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Graduate Admissions

The Department of Plant Sciences is an outstanding University Centre for research in plant and microbial sciences. It offers unrivalled research and training opportunities in the following areas of plant and microbial science:

  • Cell function & responses to the environment
  • Developmental biology & signalling
  • Genetics and epigenetics
  • Ecosystem function and conservation
  • Evolution and diversity
  • Microbiology & biotic interactions
  • Plant pathology and epidemiology
  • Systems and mathematical biology
  • Enhancing photosynthesis
  • Biotechnology and engineering

The degree of Doctor of Philosophy (PhD) is the University's principal research degree. A PhD in Plant Sciences takes three to four years of full-time study to complete and consists of research and courses as required under academic supervision.  Applicants should contact a potential supervisor before proceeding with their  PhD application. You can browse the personal/group pages of the Research Group Leaders to check details of their research.

The aim of PhD training is to develop both a deep theoretical and practical understanding through research into aspects of Plant Sciences, augmented by appropriate lecture courses delivered within the Department, or more generally across the Graduate School of Life Sciences.

The course provides training in a wide range of disciplines, which can include plant genetic engineering, plant development, plant molecular biology, plant biophysics, plant biochemistry, plant-microbe interactions, algal microbiology, plant ecology, crop biology, plant virology, plant epigenetics, epidemiology, plant taxonomy, plant physiology, eco-physiology and bioinformatics.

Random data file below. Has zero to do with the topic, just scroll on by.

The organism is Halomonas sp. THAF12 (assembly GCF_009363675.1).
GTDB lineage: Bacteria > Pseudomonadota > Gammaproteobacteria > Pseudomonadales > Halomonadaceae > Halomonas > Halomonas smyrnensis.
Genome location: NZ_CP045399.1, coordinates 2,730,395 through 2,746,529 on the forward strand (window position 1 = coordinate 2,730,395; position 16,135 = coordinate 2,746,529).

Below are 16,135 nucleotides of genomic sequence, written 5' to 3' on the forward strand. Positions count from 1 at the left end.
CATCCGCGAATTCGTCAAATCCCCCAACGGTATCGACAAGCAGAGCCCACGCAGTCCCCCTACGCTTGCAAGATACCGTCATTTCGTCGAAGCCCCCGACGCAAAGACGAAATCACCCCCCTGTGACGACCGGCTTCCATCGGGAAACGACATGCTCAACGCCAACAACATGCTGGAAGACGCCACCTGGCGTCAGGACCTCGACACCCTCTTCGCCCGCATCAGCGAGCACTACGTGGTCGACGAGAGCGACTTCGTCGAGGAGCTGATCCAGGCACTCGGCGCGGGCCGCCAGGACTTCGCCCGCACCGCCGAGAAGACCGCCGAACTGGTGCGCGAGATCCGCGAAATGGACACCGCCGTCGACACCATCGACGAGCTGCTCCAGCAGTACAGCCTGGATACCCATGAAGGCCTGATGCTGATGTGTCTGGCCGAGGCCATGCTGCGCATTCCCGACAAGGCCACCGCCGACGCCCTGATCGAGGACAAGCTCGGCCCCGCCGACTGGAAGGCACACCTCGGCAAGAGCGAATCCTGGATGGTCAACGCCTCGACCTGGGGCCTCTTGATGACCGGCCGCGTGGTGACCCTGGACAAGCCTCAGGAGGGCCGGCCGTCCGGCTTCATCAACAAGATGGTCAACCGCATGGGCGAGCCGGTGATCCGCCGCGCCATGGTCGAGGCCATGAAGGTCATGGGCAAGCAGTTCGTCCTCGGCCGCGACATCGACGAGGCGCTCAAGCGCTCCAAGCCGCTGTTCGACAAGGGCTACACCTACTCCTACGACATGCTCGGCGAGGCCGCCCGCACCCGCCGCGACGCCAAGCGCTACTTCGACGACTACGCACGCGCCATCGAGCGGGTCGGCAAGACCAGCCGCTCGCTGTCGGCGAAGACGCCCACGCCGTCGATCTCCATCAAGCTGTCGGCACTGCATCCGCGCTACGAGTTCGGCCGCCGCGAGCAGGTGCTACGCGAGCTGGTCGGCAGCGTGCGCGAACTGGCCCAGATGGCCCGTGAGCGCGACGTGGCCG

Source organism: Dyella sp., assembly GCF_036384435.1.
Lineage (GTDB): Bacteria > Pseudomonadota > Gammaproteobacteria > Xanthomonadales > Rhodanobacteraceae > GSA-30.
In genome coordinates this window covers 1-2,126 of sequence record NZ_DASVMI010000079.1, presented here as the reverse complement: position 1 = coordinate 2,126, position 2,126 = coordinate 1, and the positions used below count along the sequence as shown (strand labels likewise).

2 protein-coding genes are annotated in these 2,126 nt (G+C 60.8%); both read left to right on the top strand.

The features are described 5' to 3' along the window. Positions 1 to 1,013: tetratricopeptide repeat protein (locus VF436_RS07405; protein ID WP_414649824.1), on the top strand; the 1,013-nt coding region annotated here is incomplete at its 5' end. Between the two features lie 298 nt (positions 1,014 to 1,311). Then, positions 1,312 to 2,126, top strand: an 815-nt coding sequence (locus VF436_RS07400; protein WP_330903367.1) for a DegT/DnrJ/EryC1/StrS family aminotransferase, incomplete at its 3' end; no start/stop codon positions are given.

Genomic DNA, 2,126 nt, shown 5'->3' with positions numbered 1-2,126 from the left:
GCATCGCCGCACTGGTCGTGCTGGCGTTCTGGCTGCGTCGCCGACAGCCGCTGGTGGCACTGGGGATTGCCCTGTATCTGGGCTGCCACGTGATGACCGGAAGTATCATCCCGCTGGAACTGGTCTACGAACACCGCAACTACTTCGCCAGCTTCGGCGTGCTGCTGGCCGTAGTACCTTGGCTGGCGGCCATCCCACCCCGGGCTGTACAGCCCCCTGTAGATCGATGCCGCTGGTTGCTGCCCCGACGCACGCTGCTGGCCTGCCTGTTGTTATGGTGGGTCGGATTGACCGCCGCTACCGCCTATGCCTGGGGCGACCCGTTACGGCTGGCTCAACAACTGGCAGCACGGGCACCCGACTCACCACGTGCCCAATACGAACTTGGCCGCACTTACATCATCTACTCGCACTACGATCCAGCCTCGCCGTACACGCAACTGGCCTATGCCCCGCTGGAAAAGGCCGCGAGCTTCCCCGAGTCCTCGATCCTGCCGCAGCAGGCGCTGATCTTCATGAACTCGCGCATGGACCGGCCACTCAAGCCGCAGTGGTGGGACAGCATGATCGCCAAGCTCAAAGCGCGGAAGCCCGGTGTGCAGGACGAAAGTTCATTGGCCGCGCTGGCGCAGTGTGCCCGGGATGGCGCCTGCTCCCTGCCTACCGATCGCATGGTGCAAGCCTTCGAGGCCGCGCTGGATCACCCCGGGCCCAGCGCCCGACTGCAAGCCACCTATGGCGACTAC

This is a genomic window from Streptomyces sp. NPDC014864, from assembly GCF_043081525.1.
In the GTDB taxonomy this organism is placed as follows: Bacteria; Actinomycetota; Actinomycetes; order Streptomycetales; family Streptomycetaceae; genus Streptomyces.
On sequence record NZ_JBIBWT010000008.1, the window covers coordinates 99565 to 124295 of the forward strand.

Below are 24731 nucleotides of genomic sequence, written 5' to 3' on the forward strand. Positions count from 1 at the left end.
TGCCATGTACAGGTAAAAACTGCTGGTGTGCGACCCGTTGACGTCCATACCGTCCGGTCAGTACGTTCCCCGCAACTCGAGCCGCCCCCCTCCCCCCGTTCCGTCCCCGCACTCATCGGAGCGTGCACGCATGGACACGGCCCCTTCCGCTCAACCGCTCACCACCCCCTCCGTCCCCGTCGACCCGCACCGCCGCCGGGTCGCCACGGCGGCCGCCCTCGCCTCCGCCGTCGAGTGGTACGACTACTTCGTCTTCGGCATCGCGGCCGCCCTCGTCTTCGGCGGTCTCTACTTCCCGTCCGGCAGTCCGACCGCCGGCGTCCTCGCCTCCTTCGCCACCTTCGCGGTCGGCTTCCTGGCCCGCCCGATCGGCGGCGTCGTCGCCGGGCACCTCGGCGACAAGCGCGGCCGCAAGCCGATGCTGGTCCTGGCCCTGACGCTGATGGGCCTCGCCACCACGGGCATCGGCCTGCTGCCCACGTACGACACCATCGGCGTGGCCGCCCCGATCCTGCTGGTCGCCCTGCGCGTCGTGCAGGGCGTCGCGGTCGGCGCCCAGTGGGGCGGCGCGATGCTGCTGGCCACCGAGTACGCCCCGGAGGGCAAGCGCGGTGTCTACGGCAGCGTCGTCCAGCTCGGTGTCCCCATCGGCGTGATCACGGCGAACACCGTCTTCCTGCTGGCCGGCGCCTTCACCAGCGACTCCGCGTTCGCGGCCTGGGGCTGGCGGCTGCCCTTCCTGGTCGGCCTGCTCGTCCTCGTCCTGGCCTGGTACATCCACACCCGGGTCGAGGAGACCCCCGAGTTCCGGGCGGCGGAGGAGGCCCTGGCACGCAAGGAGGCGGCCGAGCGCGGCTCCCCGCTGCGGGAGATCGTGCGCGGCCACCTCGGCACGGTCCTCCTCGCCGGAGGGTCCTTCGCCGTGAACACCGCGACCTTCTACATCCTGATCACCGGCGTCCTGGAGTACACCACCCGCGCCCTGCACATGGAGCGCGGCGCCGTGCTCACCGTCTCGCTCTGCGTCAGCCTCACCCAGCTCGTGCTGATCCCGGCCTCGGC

Having identified a research area of interest and contacted the appropriate supervisor, the first stage in developing an application should be to draft an appropriate research summary of the training to be undertaken.

PhD students must submit a thesis for examination within the maximum period of their study, although we encourage students and their supervisors to complete the thesis and submit within the normal period of support allowed by a particular programme (ranging from three to four years).

All graduate students attend induction and safety training courses in the Department.  

As well as undertaking their research, students will attend courses and lectures on some of the following: instrumentation, sequencing and database use, statistics, experimental design, analysing data, writing reports and a thesis, and how to give effective scientific presentations. Students are expected to take part in the Graduate School of Life Sciences' Researcher Development  Programme

Students receive termly reports on their work.

Learning Outcomes

The primary outcomes from successfully completing a PhD include expertise including:

  • specialist training in experimental or theoretical methods;
  • an ability to analyse relevant literature and apply to the development of innovative research;
  • capacity to develop and apply data abstraction and analytical procedures with an appropriate level of statistical validation;
  • independence in designing and conducting original research, and preparing that data in a format suitable for publication in peer-reviewed journals;